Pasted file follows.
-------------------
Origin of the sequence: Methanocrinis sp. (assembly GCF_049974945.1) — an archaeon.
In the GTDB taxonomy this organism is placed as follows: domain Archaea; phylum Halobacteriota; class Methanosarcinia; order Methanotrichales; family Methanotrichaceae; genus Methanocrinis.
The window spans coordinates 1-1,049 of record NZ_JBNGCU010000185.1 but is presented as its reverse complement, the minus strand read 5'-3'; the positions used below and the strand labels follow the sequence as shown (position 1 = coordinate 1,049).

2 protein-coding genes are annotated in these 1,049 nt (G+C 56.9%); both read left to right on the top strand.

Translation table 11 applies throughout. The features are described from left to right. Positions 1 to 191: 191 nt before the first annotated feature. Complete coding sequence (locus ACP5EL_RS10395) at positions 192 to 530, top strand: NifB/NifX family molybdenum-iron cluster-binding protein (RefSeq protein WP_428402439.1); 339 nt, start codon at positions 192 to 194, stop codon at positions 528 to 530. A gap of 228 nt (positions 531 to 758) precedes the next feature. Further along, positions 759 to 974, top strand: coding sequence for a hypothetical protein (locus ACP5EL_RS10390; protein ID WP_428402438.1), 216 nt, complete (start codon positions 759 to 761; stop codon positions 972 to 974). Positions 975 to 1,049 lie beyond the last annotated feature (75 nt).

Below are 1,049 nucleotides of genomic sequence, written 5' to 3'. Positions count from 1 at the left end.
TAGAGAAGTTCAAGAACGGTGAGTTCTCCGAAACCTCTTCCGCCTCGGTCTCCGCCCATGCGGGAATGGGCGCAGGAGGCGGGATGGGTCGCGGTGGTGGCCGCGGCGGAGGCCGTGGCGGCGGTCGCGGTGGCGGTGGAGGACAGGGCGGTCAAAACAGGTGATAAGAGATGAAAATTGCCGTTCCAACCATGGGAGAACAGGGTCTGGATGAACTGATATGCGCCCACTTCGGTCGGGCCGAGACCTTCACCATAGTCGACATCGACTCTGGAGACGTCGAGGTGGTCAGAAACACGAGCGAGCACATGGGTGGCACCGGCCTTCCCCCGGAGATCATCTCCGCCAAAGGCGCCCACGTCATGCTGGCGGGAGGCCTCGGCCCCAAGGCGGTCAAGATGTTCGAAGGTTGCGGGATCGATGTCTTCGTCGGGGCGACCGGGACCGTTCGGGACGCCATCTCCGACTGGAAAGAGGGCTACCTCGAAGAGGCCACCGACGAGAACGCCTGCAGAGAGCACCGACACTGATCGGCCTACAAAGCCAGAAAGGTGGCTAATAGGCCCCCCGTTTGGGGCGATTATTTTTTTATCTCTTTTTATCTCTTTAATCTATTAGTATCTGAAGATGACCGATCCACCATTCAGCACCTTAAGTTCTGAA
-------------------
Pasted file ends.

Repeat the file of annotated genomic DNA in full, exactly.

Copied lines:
Origin of the sequence: Methanocrinis sp. (assembly GCF_049974945.1) — an archaeon.
In the GTDB taxonomy this organism is placed as follows: domain Archaea; phylum Halobacteriota; class Methanosarcinia; order Methanotrichales; family Methanotrichaceae; genus Methanocrinis.
The window spans coordinates 1-1,049 of record NZ_JBNGCU010000185.1 but is presented as its reverse complement, the minus strand read 5'-3'; the positions used below and the strand labels follow the sequence as shown (position 1 = coordinate 1,049).

2 protein-coding genes are annotated in these 1,049 nt (G+C 56.9%); both read left to right on the top strand.

Translation table 11 applies throughout. The features are described from left to right. Positions 1 to 191: 191 nt before the first annotated feature. Complete coding sequence (locus ACP5EL_RS10395) at positions 192 to 530, top strand: NifB/NifX family molybdenum-iron cluster-binding protein (RefSeq protein WP_428402439.1); 339 nt, start codon at positions 192 to 194, stop codon at positions 528 to 530. A gap of 228 nt (positions 531 to 758) precedes the next feature. Further along, positions 759 to 974, top strand: coding sequence for a hypothetical protein (locus ACP5EL_RS10390; protein ID WP_428402438.1), 216 nt, complete (start codon positions 759 to 761; stop codon positions 972 to 974). Positions 975 to 1,049 lie beyond the last annotated feature (75 nt).

Below are 1,049 nucleotides of genomic sequence, written 5' to 3'. Positions count from 1 at the left end.
TAGAGAAGTTCAAGAACGGTGAGTTCTCCGAAACCTCTTCCGCCTCGGTCTCCGCCCATGCGGGAATGGGCGCAGGAGGCGGGATGGGTCGCGGTGGTGGCCGCGGCGGAGGCCGTGGCGGCGGTCGCGGTGGCGGTGGAGGACAGGGCGGTCAAAACAGGTGATAAGAGATGAAAATTGCCGTTCCAACCATGGGAGAACAGGGTCTGGATGAACTGATATGCGCCCACTTCGGTCGGGCCGAGACCTTCACCATAGTCGACATCGACTCTGGAGACGTCGAGGTGGTCAGAAACACGAGCGAGCACATGGGTGGCACCGGCCTTCCCCCGGAGATCATCTCCGCCAAAGGCGCCCACGTCATGCTGGCGGGAGGCCTCGGCCCCAAGGCGGTCAAGATGTTCGAAGGTTGCGGGATCGATGTCTTCGTCGGGGCGACCGGGACCGTTCGGGACGCCATCTCCGACTGGAAAGAGGGCTACCTCGAAGAGGCCACCGACGAGAACGCCTGCAGAGAGCACCGACACTGATCGGCCTACAAAGCCAGAAAGGTGGCTAATAGGCCCCCCGTTTGGGGCGATTATTTTTTTATCTCTTTTTATCTCTTTAATCTATTAGTATCTGAAGATGACCGATCCACCATTCAGCACCTTAAGTTCTGAA